For years, Kurdish officials in Iraq have been pleading with the US government to supply them with weapons. Washington has refused these pleas for just as long, insisting it would only sell to the Iraqi government in Baghdad. The aim was to keep Iraq united, and a stronger, better-equipped Kurdish army could have led to the independence of a semi-autonomous Kurdistan in the north.
The game has now changed with militant fighters of the Islamic State (formerly known as ISIS) bringing chaos to the region and overpowering the Kurdish peshmerga fighters. As State Department spokeswoman Marie Harf told CNN today, the US has now started providing arms and ammunition directly to the Kurdish troops.
In the meantime, the European Union is still debating its position, measuring the pros and cons of sending arms, and — as often happens — its stance is not united. French Foreign Minister Laurent Fabius called for an emergency meeting of his European counterparts today after returning from a trip to Erbil, the capital of the Kurdish region in northern Iraq. “Faced with the tragedy on its doorstep, Europe cannot remain inactive,” he wrote in a letter to European Union Foreign Policy Chief Catherine Ashton. Italy seems to be taking a similar stance with Foreign Minister Federica Mogherini calling for a “unified European position” to stop the Islamic State offensive.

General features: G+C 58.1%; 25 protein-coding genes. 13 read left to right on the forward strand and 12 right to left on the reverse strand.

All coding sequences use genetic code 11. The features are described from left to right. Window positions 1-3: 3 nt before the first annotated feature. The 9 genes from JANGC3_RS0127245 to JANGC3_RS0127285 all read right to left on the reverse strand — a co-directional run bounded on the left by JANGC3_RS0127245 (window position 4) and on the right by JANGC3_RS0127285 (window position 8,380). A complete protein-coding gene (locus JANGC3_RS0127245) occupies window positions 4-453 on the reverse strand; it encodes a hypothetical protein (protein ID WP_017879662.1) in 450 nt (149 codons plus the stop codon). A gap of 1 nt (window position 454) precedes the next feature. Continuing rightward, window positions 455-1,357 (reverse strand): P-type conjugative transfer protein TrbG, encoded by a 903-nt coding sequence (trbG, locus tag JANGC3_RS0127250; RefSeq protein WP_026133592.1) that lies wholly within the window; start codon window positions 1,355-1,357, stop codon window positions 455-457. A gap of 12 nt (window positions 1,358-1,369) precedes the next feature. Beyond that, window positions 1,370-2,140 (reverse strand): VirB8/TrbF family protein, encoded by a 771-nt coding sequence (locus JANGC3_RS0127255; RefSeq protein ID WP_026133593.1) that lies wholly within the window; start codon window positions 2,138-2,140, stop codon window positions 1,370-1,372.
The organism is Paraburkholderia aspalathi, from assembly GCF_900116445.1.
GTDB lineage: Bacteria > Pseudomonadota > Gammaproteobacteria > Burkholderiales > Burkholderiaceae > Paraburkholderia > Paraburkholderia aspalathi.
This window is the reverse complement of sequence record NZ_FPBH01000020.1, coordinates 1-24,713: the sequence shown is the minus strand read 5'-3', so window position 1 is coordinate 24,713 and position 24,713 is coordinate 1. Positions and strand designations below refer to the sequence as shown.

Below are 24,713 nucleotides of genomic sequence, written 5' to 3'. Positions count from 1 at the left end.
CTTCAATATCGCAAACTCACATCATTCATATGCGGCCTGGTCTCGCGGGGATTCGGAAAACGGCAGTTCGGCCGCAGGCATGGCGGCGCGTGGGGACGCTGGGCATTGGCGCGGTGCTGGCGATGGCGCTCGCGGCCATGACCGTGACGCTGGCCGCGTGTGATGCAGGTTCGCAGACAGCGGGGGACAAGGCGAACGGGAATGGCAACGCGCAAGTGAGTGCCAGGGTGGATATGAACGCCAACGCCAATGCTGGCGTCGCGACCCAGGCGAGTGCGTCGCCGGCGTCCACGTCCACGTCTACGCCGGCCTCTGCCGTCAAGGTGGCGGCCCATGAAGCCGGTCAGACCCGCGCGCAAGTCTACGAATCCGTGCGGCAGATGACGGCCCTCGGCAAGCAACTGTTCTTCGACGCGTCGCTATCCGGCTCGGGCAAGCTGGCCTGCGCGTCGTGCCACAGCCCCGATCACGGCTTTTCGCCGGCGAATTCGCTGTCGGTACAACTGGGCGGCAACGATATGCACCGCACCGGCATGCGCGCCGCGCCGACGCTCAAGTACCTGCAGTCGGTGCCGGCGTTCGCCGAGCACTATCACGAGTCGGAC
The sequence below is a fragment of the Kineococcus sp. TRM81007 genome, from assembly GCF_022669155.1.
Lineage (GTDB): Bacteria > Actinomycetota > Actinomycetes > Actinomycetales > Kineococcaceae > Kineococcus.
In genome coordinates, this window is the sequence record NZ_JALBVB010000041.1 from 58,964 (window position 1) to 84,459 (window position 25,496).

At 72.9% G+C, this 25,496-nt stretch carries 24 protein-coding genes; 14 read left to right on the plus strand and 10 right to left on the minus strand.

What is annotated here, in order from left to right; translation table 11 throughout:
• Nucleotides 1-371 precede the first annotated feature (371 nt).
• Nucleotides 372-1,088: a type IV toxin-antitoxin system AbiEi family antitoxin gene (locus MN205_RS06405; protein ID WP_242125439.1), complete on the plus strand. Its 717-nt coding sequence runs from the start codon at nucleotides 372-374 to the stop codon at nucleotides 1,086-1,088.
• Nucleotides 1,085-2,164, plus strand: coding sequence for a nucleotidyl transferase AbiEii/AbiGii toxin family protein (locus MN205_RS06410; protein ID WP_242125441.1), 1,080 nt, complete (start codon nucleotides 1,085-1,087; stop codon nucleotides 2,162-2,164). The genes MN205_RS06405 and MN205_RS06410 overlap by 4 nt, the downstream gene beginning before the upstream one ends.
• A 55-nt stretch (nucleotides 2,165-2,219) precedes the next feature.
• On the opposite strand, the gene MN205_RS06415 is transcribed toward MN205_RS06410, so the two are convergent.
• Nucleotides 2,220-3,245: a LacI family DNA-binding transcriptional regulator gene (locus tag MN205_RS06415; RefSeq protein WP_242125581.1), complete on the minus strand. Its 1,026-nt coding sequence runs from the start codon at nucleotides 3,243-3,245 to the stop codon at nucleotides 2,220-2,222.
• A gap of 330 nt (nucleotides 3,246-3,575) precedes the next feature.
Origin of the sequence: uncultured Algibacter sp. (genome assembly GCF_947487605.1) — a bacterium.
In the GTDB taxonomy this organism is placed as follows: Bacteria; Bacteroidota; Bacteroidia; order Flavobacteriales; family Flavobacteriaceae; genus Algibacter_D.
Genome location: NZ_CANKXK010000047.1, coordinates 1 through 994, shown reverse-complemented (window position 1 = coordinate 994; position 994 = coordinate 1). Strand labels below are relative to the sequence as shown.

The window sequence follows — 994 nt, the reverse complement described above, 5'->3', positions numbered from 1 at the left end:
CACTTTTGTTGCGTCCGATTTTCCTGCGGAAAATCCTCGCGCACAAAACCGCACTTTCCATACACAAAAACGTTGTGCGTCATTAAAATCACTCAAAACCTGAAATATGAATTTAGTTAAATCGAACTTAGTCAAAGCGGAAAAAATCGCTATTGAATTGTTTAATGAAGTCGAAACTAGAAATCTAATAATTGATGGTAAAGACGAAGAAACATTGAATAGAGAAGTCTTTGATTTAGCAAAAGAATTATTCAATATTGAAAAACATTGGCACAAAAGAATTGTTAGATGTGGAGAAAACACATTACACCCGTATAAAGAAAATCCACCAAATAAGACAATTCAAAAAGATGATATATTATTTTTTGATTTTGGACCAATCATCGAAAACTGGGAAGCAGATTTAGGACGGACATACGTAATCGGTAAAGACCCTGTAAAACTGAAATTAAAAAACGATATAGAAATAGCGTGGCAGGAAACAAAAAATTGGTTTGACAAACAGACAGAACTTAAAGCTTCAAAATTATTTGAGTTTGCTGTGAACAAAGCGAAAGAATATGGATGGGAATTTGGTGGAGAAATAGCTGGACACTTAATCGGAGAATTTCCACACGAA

The German government is continuing its recent practice of watching on and hoping things will just play out okay. A foreign ministry spokesperson said on Monday in Berlin that supplying weapons to the Kurds is not a viable option. The ministry is instead focusing on humanitarian aid, with the foreign minister raising the total financial aid for refugees in Iraq to $5.9 million over the weekend.
If the Kurdish army won the war thanks to international weapons supplies, “we’d have to deal with a very big army, that would make its neighboring states like Iran and Turkey very nervous.
Green MP and Middle East expert Omid Nouripour agrees that the current German stance of not providing weapons to troubled regions is the right decision and should be upheld. Germany implemented a rule in 1998 stating that no weapons can be exported if there’s a threat of human rights violations or aggravating an ongoing crisis. Nouripour also stated that supplying weapons to the Kurds would be unwise, even in the face of the current Islamic State threat, as it might lead to further conflict with Turkey and Iran. If the Kurdish army won the war thanks to international weapons supplies, “we’d have to deal with a very big army, that would make its neighboring states like Iran and Turkey very nervous,” Nouripour told German radio station DeutschlandradioKultur.
Yet Thomas von der Osten-Sacken, director of WADI, an Iraqi-German non-governmental organization, calls this utter nonsense. Germany is the world’s third-largest weapon exporter and has in the past supplied weapons to both Saudi Arabia and Qatar, and, as he told VICE News, the latter is known to support jihadist groups with money and weapons. Thus Germany is already indirectly providing all the “wrong” people with weapons, Osten-Sacken said, adding that maybe it’s time they started providing them to the “right” side as well.